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Kroc Institute awards 2018 Distinguished Alumni Award

| Tuesday, April 10, 2018

The Kroc Institute awarded its 2018 Distinguished Alumni Award to 2003 M.A. graduate Mai Ni Ni Aung for her work regarding cultural preservation and peacebuilding in Myanmar. Aung is the founder of the Sone-Tu Cultural Preservation Project and director of the related organization Sone-Tu Backstrap Weavings. The two groups seek to preserve the cultural practices of the Sone-Tu Chin community in Myanmar’s Rakhine State — in particular, traditional weaving.

At the start of her remarks, Ni Aung reflected on her time at Notre Dame and how it relates to her work in Myanmar.

“I have many fond memories of my time at Notre Dame, and specifically as a student at The Kroc Institute,” Ni Aung said. “The opportunity to learn from Kroc’s distinguished professors … is something that I always cherish. Likewise, my classmates were a constant inspiration for me.”

Before describing her work in detail, Ni Aung explained the historical background of some issues facing Myanmar. She said that the country, which is home to myriad minority ethnic groups, has always suffered from the tensions between different communities. These uneasy situations sometimes resulted in armed insurrection. In recent years, as Myanmar has transitioned towards democracy and away from military dictatorship, there has been additional tension between the democratic and military elements of the central government. Rakhine State, where Ni Aung’s work is focused, is on the forefront of the latest violent crisis.

“The current situation in Rakhine State is the most recent crisis facing Myanmar,” she said.

Ni Aung is from the ethnic Sone-Tu Chin community, which lives in Rakhine State. She referenced a recent report issued by a group spearhead by former United Nations secretary general Kofi Annan, though she noted that the situation has not improved significantly.

“Since that report was issued, the situation in Rakhine has not improved,” she said. “Given this, you might ask ‘why would anyone want to have a business there?’ For me, the answer was easy: I didn’t have choice.”

Although Myanmar has historical struggles with violence, Ni Aung said the country has a rich cultural heritage, albeit one that is endangered.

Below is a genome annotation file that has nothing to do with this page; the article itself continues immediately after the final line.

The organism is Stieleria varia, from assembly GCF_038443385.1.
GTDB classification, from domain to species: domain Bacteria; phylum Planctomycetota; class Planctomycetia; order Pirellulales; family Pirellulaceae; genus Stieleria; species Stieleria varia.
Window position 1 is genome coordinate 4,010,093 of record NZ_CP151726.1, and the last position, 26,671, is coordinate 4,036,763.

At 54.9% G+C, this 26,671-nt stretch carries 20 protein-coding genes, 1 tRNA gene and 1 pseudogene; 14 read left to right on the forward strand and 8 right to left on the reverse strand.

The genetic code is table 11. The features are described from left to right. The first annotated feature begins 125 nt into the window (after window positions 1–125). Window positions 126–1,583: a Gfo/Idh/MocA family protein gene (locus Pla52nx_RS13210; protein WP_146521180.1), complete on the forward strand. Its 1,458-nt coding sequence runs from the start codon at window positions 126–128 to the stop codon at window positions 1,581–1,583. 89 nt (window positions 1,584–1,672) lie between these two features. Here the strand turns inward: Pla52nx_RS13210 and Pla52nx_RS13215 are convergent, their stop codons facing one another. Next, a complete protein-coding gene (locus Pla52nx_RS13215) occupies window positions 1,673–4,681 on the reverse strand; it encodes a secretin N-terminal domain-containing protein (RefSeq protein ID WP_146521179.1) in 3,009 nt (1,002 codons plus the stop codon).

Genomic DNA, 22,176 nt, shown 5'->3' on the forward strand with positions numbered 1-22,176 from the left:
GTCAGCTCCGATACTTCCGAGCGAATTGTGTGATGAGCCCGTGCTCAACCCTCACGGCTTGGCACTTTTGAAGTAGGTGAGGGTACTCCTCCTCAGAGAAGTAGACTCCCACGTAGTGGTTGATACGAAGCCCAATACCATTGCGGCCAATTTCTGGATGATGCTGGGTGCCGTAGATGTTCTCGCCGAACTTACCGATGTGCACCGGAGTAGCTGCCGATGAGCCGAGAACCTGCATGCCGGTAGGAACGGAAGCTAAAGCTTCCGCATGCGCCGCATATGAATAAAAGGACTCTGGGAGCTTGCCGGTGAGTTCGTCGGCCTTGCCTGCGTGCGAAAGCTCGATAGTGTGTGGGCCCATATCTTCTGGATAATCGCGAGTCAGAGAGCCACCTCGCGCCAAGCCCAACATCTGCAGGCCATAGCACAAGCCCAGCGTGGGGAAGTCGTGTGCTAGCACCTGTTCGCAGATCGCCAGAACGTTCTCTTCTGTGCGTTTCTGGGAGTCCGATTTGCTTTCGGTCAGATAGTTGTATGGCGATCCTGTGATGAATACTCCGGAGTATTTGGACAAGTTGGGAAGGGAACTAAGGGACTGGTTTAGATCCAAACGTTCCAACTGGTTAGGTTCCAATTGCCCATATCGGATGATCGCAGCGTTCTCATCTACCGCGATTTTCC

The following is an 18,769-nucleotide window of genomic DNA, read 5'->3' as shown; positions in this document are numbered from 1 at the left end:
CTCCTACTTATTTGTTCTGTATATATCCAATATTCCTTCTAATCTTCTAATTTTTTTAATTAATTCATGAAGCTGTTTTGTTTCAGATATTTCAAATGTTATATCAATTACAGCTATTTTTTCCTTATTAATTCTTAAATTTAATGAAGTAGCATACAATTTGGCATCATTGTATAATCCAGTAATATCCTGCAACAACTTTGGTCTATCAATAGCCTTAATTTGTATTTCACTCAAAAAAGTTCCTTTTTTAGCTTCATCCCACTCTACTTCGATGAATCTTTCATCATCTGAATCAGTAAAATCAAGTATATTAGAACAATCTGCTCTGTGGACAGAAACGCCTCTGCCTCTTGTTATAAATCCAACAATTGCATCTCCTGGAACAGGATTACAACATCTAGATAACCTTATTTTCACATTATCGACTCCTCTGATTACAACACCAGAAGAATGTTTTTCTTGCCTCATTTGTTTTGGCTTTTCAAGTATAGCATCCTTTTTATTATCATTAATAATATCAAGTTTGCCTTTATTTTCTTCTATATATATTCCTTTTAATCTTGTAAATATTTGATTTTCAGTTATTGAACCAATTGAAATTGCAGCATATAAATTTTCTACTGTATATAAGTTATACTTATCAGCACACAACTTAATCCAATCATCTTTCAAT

“Rakhine and Myanmar are not all about human rights violations … civil war, poverty and natural disasters,” she said. “Throughout the country, there are creations and ancient wisdom that we need to celebrate.”

Ni Aung explained that her culture, the Sone-Tu Chin, is in particular danger of losing its cultural traditions because its people use an oral language, meaning nothing is written down. Traditionally, elders, or shamen, were responsible for passing down wisdom.

“As the years passed, the shamen grew older and the language, stories and the history of my people was in danger of being lost forever,” she said. “I felt I had to do something. That was the beginning of the Sone-Tu Culture Preservation Project.”

However, while the project is dedicated to preserving the culture of the Sone-Tu Chin, Ni Aung acknowledged there are certain negative cultural practices that should be documented but allowed to die out. She cited as an example the traditional Chin practice of tattooing women’s faces.

“Cruel and dangerous practices, as well as those that endanger the environment, have no place in today’s world,” Ni Aung said. “They shall come to an end. But they should not be erased from the history.”

In addition to the Sone-Tu Chin language, other practices that have been preserved include games and rituals. However, Ni Aung has put a particular emphasis on preserving the traditional and unique weaving practices of the Sone-Tu Chin. In recent years, traditional weaving seemed on the brink of extinction because it was not economically profitable.

“Until 2002, only the older generation of women in my community were proficient in weaving complex traditional designs,” she said. “As these women died, the information they carried with them was lost. Since the weaving project began, we have trained over 450 weavers and currently employ over 270 weavers across three different townships in Rakhine State.”

In addition to preserving a cultural tradition, the weaving project has had additional benefits. Proceeds from sales of the textiles has allowed many children in the area to attend school. As the weavers are all female, the weaving project has also empowered women within the Sone-Tu Chin community, Ni Aung said.

Though her groups have achieved some success in combating the loss of cultural heritage, Ni Aung noted that many minorities in Myanmar are facing cultural extinction.

“The traditions of many minority groups with Myanmar are nearly extinct,” she said. “Urgent action is needed to ensure the preservation of traditional cultural heritage and traditional activities. With each day, more history is lost. For many minorities, the saying, ‘an old man passing away is like losing a chapter of history’ reflects a sad, but accurate, truth.”

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About Tom Naatz

Tom is a senior at University of Notre Dame. He is majoring in Political Science and Spanish and is originally from Rockville, Maryland. Formerly The Observer's Notre Dame News Editor, he's now a proud columnist for the paper.

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